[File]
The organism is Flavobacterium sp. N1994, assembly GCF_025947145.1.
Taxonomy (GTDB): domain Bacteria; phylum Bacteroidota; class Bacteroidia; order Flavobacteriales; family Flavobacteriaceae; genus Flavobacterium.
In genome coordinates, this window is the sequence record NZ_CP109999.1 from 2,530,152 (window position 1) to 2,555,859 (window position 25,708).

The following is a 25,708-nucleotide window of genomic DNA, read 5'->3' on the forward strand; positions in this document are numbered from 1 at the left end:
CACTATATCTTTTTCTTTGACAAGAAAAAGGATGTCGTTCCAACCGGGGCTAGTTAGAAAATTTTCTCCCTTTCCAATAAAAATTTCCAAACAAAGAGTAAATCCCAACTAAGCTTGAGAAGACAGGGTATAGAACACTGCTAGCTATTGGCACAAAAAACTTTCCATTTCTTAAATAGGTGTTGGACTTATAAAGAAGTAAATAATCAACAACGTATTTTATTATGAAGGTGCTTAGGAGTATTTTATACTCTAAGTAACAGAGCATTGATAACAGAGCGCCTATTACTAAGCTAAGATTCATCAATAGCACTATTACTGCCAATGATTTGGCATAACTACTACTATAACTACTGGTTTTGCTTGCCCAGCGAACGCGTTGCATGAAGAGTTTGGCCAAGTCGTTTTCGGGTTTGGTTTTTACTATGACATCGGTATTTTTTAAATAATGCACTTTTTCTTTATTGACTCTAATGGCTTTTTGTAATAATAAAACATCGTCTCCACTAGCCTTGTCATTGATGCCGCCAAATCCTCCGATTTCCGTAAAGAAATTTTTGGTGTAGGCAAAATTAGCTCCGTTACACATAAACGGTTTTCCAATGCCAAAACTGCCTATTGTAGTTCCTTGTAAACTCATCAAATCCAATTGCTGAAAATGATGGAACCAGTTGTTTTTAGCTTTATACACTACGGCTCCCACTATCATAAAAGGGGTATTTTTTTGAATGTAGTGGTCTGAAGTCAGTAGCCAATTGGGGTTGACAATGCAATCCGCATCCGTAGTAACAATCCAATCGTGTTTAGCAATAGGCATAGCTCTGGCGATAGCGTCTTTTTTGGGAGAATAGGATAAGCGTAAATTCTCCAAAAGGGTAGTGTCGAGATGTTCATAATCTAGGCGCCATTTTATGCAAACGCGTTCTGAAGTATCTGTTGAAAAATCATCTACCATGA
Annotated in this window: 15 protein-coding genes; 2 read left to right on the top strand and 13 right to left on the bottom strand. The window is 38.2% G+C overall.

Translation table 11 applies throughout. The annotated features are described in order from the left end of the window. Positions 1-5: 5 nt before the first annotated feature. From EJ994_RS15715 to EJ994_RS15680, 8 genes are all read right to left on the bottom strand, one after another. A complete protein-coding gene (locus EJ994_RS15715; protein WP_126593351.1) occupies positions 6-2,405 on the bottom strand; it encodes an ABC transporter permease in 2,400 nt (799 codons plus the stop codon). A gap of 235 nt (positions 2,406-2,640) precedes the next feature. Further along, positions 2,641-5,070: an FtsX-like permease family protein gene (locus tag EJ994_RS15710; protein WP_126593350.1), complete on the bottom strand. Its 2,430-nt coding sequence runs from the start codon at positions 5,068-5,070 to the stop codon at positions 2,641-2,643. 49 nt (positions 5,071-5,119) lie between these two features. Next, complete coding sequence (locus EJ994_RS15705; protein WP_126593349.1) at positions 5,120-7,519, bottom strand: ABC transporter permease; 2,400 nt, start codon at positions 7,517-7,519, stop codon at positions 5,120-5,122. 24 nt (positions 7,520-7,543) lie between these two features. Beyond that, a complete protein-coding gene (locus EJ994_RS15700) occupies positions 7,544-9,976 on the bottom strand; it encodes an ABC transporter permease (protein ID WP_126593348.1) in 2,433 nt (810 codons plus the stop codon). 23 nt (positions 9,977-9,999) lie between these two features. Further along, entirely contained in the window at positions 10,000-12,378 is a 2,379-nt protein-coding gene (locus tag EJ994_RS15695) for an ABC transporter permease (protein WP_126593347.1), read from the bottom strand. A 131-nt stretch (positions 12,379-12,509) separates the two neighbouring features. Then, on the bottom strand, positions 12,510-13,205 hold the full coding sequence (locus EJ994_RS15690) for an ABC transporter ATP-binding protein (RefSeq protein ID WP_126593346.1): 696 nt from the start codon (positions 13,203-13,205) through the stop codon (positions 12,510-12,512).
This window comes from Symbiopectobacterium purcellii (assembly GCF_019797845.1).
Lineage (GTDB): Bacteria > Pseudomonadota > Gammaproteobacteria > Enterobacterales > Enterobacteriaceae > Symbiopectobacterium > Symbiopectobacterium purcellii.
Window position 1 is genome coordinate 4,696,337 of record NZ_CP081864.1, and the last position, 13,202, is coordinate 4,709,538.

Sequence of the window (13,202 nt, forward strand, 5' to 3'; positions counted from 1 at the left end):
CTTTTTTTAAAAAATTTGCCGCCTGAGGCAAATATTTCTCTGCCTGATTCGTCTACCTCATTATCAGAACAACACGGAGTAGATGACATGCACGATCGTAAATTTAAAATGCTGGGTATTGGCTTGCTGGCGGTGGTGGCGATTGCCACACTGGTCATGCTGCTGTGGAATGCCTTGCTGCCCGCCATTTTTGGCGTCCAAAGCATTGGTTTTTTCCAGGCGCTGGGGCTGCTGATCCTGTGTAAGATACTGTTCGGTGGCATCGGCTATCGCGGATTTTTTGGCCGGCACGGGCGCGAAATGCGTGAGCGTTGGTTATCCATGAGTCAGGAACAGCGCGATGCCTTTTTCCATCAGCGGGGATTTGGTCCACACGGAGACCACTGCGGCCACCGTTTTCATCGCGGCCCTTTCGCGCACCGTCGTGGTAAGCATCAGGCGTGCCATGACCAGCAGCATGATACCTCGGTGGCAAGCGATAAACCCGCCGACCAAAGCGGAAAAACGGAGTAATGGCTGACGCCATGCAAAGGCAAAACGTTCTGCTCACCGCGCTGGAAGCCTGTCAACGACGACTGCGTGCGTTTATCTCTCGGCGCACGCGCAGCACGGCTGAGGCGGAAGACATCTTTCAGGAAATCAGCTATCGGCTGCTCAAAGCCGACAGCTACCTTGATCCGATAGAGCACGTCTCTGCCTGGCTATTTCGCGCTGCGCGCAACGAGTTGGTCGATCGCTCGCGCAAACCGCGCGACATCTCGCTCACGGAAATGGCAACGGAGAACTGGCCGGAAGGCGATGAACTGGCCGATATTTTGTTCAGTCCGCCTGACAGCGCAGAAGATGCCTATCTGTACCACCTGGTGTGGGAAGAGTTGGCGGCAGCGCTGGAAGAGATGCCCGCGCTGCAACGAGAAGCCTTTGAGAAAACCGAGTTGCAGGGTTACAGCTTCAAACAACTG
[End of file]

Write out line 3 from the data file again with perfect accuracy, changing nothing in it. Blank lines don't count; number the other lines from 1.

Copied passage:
In genome coordinates, this window is the sequence record NZ_CP109999.1 from 2,530,152 (window position 1) to 2,555,859 (window position 25,708).